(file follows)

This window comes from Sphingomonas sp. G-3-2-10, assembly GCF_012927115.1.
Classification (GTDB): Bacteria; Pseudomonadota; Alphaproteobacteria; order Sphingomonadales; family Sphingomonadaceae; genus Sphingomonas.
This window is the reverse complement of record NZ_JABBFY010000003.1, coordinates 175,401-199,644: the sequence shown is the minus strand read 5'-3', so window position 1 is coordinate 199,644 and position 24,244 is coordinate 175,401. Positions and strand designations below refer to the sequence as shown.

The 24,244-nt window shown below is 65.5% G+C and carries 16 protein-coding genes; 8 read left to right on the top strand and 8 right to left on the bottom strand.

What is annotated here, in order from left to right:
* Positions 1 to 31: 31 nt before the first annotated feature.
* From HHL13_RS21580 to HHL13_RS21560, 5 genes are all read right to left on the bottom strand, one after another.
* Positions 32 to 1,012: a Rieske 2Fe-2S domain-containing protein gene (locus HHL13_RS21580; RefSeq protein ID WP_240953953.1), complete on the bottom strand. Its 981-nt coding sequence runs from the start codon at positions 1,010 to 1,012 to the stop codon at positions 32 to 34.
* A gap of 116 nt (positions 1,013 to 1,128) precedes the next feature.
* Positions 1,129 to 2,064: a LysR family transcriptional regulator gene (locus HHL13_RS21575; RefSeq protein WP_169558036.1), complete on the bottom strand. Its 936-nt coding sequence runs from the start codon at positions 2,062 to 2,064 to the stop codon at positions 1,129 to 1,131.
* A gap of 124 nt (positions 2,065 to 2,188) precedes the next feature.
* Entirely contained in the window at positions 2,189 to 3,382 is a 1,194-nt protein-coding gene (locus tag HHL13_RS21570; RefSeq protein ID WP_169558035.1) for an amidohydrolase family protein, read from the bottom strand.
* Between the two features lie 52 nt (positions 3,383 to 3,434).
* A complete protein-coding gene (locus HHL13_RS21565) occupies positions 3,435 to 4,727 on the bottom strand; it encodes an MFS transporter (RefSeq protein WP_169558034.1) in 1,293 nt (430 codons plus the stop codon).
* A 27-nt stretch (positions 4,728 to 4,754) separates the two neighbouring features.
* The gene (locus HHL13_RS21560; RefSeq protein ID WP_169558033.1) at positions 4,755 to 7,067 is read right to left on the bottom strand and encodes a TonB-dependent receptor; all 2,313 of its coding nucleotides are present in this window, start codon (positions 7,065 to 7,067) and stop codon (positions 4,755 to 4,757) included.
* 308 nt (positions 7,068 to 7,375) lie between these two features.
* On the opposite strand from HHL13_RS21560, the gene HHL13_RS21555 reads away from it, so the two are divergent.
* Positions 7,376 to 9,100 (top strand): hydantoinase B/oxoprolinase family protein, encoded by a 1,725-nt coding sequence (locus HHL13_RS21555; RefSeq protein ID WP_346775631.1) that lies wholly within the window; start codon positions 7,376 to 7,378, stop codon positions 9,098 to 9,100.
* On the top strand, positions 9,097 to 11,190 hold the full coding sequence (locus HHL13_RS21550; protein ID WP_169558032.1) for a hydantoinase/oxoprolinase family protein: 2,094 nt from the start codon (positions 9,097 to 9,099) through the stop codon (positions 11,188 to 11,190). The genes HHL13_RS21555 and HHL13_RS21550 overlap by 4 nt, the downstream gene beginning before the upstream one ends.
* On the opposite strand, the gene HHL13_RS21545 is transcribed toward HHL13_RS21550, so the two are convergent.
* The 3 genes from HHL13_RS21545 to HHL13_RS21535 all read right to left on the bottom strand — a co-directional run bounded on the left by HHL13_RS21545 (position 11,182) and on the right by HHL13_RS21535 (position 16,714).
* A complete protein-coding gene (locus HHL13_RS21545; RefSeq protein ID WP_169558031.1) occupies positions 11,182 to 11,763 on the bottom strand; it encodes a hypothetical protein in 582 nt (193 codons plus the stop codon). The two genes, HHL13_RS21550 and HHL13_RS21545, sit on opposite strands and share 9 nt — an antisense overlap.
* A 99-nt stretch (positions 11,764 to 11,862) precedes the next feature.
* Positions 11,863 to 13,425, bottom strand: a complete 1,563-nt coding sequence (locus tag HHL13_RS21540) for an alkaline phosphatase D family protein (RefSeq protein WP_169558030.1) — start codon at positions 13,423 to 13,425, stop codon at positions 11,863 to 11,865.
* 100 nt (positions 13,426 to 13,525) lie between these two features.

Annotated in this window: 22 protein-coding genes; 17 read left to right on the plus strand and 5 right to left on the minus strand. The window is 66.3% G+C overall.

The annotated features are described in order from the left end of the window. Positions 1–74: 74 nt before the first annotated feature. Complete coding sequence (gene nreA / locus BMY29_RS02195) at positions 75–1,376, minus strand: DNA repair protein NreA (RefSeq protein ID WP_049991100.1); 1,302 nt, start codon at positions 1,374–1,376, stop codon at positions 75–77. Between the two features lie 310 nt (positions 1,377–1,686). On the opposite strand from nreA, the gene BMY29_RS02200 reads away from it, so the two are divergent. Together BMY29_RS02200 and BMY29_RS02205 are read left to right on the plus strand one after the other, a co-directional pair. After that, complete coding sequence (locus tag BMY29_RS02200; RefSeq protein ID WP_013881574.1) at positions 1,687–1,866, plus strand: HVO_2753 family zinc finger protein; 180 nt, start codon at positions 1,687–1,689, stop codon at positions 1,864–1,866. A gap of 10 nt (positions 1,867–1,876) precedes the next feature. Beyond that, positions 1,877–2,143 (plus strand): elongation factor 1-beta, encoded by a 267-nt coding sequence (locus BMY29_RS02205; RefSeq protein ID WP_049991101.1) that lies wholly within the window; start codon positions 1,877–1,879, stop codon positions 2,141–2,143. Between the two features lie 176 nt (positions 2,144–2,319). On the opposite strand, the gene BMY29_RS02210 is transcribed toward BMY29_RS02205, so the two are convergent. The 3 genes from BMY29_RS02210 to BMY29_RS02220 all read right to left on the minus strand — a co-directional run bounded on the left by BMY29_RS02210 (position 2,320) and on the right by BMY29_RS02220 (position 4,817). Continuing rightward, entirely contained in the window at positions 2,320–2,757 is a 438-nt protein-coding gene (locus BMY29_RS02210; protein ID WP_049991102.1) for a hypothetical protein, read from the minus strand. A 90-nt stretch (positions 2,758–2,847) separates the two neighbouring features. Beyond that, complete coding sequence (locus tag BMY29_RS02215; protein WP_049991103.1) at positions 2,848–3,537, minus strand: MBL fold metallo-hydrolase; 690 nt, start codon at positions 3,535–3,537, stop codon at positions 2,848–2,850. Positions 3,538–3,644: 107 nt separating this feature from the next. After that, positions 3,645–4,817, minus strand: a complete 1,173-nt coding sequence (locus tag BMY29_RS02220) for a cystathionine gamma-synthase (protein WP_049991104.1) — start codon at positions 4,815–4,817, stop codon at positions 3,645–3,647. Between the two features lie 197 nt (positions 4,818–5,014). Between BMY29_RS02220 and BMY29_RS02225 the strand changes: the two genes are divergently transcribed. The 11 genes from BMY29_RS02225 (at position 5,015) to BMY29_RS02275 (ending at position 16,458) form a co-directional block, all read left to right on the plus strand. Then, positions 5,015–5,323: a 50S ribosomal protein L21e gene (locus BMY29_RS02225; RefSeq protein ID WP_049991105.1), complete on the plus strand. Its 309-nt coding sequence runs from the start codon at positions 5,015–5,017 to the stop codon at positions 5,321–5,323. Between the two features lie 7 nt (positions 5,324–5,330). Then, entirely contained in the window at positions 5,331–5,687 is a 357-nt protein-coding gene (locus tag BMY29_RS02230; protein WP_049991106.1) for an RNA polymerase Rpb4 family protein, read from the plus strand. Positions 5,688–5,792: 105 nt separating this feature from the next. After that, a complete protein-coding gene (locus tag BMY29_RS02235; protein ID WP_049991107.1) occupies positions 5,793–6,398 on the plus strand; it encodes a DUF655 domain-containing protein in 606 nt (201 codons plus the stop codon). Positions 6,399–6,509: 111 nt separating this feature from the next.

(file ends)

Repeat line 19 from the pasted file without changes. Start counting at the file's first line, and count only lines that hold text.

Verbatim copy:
* Positions 7,376 to 9,100 (top strand): hydantoinase B/oxoprolinase family protein, encoded by a 1,725-nt coding sequence (locus HHL13_RS21555; RefSeq protein ID WP_346775631.1) that lies wholly within the window; start codon positions 7,376 to 7,378, stop codon positions 9,098 to 9,100.